14. I understand your frustration, Joe. You think victimhood/racism is your private trump card, and it must be annoying when your opponents can play it against your side. But you know what they say about goose sauce.

    And you’re right that victimhood is not a flattering garment for Allen, but of course, it’s not flattering for anyone. If the left realized that, they’d win more elections.

    Really, though, going after the ethnicity of someone’s grandfather in the name of anti-racism is rather like burning the village in order to save it.

  15. Senator Allen’s wife wouldn’t happen to be named Gracie Burns, would she?
    That would have been a tip-off.

    “Say goodnight, George.”

  16. “I understand your frustration, Joe.”

    Frustration? Sinking this silly victim act has been a lot of fun.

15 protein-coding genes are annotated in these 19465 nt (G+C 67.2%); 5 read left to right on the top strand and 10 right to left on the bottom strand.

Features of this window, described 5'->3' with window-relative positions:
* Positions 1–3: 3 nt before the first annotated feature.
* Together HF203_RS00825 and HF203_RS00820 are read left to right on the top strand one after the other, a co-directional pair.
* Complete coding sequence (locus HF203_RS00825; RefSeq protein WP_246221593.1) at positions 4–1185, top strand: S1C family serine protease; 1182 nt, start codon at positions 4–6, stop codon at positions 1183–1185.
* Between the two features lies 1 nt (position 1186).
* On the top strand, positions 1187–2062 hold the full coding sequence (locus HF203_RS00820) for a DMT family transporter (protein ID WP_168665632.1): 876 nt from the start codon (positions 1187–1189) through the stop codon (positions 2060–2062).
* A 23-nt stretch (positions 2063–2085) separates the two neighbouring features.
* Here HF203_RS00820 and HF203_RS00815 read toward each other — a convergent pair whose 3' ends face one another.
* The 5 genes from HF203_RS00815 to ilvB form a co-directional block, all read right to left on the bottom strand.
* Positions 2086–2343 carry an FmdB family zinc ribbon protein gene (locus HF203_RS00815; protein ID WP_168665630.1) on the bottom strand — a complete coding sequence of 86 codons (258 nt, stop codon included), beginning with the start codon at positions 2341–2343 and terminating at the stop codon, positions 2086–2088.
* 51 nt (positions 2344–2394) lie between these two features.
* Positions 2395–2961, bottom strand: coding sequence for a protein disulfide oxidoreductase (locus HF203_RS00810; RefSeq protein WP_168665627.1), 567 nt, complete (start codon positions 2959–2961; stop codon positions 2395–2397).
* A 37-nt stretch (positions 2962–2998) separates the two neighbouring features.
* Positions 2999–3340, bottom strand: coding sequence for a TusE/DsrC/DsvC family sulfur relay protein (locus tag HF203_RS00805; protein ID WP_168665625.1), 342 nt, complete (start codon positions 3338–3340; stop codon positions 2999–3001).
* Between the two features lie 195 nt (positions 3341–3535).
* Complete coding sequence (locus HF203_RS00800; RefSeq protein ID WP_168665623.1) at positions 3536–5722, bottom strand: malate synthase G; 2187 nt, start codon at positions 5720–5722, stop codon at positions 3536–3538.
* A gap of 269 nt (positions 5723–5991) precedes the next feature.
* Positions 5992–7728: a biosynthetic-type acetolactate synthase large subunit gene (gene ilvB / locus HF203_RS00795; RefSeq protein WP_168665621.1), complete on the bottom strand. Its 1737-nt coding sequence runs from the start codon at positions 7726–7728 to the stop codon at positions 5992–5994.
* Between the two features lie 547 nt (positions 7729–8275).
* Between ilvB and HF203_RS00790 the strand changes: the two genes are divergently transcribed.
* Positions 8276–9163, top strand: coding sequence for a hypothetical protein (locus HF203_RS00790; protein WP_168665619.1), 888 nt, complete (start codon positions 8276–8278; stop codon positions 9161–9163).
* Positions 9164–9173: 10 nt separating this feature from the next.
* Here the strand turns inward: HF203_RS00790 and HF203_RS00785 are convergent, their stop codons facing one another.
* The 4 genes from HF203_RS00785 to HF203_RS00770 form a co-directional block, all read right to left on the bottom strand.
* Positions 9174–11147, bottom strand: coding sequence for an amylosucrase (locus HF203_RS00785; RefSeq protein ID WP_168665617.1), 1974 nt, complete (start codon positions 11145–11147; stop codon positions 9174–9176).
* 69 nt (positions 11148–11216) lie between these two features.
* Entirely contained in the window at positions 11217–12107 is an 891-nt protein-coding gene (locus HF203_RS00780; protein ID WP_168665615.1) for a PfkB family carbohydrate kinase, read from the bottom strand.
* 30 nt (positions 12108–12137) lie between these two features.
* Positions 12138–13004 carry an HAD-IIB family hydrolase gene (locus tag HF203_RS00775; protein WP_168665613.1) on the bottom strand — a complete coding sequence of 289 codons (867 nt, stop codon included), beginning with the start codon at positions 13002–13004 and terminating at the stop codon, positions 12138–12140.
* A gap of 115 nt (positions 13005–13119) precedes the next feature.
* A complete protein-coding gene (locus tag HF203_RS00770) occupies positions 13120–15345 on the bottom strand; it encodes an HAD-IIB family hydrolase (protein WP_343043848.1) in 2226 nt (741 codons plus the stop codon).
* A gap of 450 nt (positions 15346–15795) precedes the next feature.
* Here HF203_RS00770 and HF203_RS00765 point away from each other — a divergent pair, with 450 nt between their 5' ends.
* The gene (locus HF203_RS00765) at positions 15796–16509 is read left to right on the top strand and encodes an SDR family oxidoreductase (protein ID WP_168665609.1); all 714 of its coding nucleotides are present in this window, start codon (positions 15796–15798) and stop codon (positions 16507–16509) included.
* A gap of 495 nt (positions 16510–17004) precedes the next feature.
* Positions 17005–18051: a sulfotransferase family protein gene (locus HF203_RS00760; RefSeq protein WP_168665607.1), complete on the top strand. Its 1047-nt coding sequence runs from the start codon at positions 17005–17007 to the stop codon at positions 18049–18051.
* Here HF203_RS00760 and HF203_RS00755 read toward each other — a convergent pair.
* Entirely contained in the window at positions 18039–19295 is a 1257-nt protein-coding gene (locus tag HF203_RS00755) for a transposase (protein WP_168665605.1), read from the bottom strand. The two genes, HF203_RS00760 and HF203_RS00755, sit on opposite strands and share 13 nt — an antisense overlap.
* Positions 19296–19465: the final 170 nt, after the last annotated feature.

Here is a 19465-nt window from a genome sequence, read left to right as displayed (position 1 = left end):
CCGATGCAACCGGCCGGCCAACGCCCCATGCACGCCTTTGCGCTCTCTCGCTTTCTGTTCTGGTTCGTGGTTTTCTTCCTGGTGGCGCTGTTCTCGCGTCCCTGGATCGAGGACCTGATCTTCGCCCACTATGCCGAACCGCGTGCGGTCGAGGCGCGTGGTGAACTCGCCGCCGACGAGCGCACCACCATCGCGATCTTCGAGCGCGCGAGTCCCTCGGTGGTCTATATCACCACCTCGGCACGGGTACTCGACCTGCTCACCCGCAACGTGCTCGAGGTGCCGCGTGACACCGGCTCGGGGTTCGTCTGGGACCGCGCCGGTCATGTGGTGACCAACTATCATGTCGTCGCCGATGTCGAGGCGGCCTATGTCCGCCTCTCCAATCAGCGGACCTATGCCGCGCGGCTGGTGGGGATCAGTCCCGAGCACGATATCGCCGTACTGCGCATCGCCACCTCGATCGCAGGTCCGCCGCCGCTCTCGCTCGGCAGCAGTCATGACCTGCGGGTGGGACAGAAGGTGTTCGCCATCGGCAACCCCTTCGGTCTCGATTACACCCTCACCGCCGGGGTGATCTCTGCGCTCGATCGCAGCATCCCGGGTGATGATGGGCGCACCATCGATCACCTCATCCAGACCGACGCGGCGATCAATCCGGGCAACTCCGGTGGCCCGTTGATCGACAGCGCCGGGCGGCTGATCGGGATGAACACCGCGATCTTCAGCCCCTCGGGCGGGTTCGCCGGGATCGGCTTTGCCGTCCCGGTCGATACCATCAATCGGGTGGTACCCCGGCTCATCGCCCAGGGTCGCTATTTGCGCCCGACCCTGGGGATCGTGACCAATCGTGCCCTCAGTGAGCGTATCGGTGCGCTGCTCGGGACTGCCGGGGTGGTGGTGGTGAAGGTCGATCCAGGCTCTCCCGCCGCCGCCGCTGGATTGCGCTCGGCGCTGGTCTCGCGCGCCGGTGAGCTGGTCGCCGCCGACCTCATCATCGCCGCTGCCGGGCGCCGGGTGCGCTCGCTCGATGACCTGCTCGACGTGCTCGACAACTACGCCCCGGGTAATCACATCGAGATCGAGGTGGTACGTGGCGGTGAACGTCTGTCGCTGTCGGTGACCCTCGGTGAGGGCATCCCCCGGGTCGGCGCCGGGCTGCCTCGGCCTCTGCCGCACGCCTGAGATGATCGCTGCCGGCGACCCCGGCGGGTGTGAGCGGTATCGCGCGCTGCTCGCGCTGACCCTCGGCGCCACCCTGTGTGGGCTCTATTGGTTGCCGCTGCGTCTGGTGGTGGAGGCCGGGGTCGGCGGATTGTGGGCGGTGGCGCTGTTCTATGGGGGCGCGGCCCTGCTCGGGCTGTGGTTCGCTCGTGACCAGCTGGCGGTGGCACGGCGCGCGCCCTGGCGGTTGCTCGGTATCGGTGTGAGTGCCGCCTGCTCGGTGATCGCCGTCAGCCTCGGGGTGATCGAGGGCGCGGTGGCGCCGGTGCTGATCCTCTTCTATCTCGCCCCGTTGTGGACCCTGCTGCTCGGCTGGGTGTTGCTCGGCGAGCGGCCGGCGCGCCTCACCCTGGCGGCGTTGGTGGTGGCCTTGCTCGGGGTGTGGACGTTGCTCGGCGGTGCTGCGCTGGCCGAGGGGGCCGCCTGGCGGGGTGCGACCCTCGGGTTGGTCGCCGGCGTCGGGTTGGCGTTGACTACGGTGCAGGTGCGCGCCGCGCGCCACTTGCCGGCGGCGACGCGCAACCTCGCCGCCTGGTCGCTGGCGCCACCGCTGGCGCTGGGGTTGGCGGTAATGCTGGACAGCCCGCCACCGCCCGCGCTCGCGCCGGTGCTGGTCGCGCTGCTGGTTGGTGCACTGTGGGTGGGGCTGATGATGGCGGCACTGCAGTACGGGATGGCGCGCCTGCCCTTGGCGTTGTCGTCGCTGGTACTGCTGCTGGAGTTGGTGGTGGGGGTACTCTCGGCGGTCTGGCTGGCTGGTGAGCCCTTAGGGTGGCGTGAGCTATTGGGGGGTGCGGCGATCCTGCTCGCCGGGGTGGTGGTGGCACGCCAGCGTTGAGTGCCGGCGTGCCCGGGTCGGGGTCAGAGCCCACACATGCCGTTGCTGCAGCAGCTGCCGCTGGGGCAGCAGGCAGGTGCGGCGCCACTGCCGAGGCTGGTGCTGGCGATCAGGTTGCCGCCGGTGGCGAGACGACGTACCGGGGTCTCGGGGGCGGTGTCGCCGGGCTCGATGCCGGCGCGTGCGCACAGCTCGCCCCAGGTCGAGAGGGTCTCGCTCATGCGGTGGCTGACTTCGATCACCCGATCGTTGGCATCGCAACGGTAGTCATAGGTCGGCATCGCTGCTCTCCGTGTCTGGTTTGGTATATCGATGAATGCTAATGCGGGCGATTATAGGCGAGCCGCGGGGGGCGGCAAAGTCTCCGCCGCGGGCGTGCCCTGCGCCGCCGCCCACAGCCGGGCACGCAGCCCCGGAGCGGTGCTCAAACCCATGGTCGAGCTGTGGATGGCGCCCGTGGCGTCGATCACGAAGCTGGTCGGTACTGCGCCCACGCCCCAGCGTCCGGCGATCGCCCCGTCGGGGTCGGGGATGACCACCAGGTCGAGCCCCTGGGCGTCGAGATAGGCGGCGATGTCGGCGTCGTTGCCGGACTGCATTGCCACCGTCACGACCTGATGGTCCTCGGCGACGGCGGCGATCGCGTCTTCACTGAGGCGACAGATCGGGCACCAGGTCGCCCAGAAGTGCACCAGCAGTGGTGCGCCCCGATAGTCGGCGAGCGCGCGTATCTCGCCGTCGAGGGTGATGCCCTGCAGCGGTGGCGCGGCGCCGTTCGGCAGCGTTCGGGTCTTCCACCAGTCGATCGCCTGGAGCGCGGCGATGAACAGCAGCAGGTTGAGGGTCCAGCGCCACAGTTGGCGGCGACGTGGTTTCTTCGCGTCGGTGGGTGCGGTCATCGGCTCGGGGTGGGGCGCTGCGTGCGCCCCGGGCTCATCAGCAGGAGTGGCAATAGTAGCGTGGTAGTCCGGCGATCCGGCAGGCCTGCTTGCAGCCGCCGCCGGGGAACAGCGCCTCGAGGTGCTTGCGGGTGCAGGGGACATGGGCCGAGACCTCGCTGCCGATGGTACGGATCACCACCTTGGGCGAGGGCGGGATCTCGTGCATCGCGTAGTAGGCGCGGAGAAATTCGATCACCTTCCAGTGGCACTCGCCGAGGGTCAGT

“You think victimhood/racism is your private trump card, and it must be annoying when your opponents can play it against your side.”

    Actually, the poor quality of Republican claims of racial victimhood has provided me with quite a bit of mirth over the years. Remember when Ted Kennedy was supposed to hate Catholics, because he voted against anti-abortion judges?

    If I’ve said it once, I’ve said it a million times; conservatives can’t play a race card to save your lives. At least Allen was smart enough to figure this out, drop the phoney victim act, and admit to Wold Blitzer that his response was over the top. Too bad his partisan shills haven’t kept up with him. That was a nice little performance he gave on CNN, where he completely distanced himself from that argument, admitted he over-reacted, and blamed it on his desire to protect his Momma.

    “Really, though, going after the ethnicity of someone’s grandfather in the name of anti-racism is rather like burning the village in order to save it.” Yes, it would be. It’s a good thing no one has done anything remotely similar to “going after the ethnicity of someone’s grandfather.” And no, I’m not going to explain the distinction to you again.